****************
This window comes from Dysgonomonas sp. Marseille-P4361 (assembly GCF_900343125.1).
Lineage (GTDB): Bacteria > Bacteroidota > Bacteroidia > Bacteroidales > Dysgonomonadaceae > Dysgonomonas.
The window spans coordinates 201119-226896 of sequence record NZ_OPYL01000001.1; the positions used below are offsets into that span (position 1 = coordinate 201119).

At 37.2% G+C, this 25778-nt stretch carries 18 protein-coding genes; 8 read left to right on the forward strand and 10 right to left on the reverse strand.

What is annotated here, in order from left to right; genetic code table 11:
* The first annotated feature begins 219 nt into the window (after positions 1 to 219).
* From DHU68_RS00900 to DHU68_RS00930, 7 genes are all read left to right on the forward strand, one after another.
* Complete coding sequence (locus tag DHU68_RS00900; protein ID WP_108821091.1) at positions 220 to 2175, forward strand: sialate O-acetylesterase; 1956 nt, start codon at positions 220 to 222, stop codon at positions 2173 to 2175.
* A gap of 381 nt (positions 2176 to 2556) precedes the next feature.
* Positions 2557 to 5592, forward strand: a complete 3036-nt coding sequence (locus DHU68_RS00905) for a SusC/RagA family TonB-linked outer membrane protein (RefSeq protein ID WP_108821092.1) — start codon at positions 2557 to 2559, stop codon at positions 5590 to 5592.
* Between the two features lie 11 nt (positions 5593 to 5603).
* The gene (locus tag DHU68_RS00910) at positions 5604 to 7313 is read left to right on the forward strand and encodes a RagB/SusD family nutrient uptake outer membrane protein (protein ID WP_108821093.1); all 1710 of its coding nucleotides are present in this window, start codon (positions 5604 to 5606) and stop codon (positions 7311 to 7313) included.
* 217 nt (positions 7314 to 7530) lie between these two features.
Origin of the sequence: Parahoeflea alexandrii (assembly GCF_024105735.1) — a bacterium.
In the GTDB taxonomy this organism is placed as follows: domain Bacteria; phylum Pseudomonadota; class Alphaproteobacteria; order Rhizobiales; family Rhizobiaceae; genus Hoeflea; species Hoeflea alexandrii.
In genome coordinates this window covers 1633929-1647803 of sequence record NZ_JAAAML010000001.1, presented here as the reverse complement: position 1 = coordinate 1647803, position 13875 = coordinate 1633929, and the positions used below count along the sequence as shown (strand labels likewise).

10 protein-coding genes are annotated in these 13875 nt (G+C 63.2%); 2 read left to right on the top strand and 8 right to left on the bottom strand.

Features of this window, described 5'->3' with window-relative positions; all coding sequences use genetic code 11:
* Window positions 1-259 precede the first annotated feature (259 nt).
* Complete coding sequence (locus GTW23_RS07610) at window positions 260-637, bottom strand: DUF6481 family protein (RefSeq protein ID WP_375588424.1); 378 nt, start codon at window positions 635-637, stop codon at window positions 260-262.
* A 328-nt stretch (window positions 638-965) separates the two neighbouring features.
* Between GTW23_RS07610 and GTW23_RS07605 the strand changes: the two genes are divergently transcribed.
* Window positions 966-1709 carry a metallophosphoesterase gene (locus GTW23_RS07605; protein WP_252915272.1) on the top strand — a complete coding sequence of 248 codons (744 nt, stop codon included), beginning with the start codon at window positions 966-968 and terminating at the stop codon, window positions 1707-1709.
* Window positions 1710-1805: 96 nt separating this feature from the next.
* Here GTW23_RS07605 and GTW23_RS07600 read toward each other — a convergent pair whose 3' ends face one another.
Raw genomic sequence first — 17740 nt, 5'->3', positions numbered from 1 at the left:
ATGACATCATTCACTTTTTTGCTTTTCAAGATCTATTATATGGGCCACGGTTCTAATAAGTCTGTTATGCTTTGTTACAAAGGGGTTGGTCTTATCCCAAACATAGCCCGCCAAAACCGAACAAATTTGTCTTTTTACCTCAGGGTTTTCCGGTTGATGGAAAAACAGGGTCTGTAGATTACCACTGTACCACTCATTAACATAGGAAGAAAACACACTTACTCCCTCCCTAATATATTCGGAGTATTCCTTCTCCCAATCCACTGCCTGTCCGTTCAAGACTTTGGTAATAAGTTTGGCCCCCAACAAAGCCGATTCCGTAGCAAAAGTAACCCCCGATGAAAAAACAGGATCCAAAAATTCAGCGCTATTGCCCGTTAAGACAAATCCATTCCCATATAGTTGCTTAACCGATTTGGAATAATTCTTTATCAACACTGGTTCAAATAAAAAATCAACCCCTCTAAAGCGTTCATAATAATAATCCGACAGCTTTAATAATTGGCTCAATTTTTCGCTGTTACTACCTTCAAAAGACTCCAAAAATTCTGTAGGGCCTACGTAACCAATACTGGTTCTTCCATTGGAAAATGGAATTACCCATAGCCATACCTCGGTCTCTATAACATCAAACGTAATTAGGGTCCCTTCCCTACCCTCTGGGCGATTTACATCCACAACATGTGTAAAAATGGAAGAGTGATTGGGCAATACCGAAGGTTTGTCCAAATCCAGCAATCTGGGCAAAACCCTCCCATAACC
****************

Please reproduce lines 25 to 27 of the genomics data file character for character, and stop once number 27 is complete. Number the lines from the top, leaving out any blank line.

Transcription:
* Here GTW23_RS07605 and GTW23_RS07600 read toward each other — a convergent pair whose 3' ends face one another.
Raw genomic sequence first — 17740 nt, 5'->3', positions numbered from 1 at the left:
ATGACATCATTCACTTTTTTGCTTTTCAAGATCTATTATATGGGCCACGGTTCTAATAAGTCTGTTATGCTTTGTTACAAAGGGGTTGGTCTTATCCCAAACATAGCCCGCCAAAACCGAACAAATTTGTCTTTTTACCTCAGGGTTTTCCGGTTGATGGAAAAACAGGGTCTGTAGATTACCACTGTACCACTCATTAACATAGGAAGAAAACACACTTACTCCCTCCCTAATATATTCGGAGTATTCCTTCTCCCAATCCACTGCCTGTCCGTTCAAGACTTTGGTAATAAGTTTGGCCCCCAACAAAGCCGATTCCGTAGCAAAAGTAACCCCCGATGAAAAAACAGGATCCAAAAATTCAGCGCTATTGCCCGTTAAGACAAATCCATTCCCATATAGTTGCTTAACCGATTTGGAATAATTCTTTATCAACACTGGTTCAAATAAAAAATCAACCCCTCTAAAGCGTTCATAATAATAATCCGACAGCTTTAATAATTGGCTCAATTTTTCGCTGTTACTACCTTCAAAAGACTCCAAAAATTCTGTAGGGCCTACGTAACCAATACTGGTTCTTCCATTGGAAAATGGAATTACCCATAGCCATACCTCGGTCTCTATAACATCAAACGTAATTAGGGTCCCTTCCCTACCCTCTGGGCGATTTACATCCACAACATGTGTAAAAATGGAAGAGTGATTGGGCAATACCGAAGGTTTGTCCAAATCCAGCAATCTGGGCAAAACCCTCCCATAACC